She's right. So many male writers who write love stories do kill off the heroine. I remember a best seller in 1970 called "Love Story". The book was, of course, made into a hit movie. Everyone was talking about how grown men were coming out of the theater with tears streaming down their faces. Exaggeration? No, not really. I recall seeing the movie, not being super impressed, but both of the guys (it was a double date) had traces of tears on their faces.
Sparks does it. Segal did it. Shakespeare did it. A lot of notable male authors do it. OK, Shakespeare killed off the hero, too. Come to think of it, didn't Sparks kill off the hero in The Horse Whisperer?
But why do they do it? I mean why do they kill off heroines? Predominately, anyway. I have a little theory of my own which may or may not hold water.
One word: perfection. It's probably not the best word but it's the best word I can find and what I am thinking may be just a little 'anti-male'. But thinking back on stories I've read I cannot help but draw the conclusion. If the love interest dies she never changes in memory. She remains beautiful, loving, intelligent, and full of laughter. Back to the original word: perfect, whatever attributes she embodies. The love remains perfect. It's never tested by time, marriage, children, and age. There is weeping for her removal at the peak of her life---the 'potential' of their possible idyllic life together. As a couple, they will never bury parents or (heaven forbid!) a child together. He will never forget her birthday and she will never forget he hates green peppers. Time will be frozen while everything is still perfect.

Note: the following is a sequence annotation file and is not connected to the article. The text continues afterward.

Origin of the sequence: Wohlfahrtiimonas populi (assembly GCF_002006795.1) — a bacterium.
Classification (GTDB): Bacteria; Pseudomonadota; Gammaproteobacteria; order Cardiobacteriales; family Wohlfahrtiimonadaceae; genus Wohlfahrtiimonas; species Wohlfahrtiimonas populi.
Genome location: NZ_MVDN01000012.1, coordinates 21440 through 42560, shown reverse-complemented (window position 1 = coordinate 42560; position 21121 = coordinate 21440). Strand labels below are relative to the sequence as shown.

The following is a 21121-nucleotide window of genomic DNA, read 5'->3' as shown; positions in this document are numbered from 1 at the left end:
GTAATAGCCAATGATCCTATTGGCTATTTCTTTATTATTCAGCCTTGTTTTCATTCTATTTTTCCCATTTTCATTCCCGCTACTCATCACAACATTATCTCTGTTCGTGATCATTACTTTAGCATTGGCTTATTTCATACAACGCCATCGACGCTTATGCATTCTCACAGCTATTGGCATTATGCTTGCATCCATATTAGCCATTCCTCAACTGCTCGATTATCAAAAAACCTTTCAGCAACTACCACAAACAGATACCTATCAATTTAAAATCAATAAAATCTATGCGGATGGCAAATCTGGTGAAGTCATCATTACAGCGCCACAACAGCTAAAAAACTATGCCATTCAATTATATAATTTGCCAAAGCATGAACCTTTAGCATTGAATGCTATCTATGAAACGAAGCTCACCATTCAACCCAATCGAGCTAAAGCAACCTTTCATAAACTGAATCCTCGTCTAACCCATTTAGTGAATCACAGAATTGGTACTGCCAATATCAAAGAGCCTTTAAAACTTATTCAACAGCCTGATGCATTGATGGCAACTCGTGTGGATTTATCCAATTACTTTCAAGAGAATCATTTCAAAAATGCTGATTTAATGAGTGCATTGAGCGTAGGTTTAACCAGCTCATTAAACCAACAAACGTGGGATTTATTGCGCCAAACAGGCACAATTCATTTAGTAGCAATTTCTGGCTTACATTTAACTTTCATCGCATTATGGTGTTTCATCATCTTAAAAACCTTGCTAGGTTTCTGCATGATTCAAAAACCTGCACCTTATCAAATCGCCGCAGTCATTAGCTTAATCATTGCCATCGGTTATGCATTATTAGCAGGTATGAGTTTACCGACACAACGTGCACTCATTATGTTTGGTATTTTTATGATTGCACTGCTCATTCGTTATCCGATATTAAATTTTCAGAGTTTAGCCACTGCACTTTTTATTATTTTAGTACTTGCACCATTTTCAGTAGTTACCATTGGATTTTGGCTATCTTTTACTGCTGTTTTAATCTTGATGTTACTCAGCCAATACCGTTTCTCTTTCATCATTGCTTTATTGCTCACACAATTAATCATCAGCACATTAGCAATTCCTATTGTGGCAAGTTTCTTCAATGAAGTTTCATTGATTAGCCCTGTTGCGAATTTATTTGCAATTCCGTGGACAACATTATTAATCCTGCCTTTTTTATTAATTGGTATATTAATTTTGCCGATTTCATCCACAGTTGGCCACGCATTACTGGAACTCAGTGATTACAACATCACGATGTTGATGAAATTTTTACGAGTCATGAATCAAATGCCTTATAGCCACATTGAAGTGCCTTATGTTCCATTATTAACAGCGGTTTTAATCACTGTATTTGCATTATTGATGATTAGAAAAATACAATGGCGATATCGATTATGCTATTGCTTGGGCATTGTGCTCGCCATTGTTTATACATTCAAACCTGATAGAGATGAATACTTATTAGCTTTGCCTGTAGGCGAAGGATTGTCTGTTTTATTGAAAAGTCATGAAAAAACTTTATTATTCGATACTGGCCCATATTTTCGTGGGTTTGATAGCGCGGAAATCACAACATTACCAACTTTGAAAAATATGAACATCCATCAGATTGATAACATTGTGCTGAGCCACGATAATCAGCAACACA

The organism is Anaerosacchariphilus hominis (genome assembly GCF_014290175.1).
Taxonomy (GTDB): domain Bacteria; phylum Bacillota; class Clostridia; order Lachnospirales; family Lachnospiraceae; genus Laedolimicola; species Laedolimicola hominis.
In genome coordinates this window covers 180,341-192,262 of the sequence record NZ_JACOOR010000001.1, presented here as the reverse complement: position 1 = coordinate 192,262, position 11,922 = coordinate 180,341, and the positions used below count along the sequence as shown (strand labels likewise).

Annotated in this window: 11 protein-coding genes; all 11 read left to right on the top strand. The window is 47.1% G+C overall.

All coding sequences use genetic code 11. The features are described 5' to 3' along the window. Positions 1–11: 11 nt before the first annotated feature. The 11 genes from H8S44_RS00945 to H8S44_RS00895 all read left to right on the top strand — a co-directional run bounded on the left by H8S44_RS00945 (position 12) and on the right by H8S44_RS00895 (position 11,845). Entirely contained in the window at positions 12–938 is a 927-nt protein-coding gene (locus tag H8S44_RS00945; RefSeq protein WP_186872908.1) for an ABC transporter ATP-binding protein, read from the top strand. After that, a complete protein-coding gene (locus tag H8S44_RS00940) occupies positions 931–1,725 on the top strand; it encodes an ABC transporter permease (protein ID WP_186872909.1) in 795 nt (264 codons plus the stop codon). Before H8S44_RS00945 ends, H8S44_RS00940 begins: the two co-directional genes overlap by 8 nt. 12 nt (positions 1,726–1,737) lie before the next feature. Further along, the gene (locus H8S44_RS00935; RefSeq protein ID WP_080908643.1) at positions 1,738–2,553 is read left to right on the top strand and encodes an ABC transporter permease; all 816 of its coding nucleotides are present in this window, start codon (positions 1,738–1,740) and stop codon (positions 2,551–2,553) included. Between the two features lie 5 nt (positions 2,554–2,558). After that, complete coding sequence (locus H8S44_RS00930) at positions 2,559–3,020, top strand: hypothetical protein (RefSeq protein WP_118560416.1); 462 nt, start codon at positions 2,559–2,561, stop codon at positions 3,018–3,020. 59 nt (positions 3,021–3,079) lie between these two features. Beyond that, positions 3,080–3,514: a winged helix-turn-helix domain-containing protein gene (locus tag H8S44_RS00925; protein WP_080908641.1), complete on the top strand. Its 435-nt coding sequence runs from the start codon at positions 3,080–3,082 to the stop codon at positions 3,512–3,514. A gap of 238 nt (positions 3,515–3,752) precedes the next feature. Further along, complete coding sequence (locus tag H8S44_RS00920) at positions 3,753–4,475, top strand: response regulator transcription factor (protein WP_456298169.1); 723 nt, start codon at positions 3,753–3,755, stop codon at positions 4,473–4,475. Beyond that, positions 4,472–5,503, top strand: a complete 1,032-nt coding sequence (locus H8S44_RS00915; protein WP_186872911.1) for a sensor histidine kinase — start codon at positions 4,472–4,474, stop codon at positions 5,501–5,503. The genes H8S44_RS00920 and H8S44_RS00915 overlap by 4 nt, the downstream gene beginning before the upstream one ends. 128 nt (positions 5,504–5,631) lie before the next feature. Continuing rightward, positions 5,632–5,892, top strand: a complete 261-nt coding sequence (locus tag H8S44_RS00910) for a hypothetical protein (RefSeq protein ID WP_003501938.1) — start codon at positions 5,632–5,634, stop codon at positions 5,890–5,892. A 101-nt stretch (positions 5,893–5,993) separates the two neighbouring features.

Killing off the heroine preserves all the romantic perfection. It will never change or be challenged by life and its circumstances. It does make for a beautiful love story, doesn't it? Romance . . . love. . . tragedy.
I can't even say I will never write such a story. I might. But I will confess that even though I have said my stories do not start with a theme a writing friend recently found one. After practice pitching both Rain and Snow with her, she found one. Yes, running through the both of them and so simple I was taken aback at first--- Love Endures.
She was right. It's there. I didn't consciously start out with a theme; I was just writing a story.
No, I probably will not kill off a heroine. It goes against my nature and doesn't fit my writing or my philosophy currently. I prefer love to change, grow, and endure.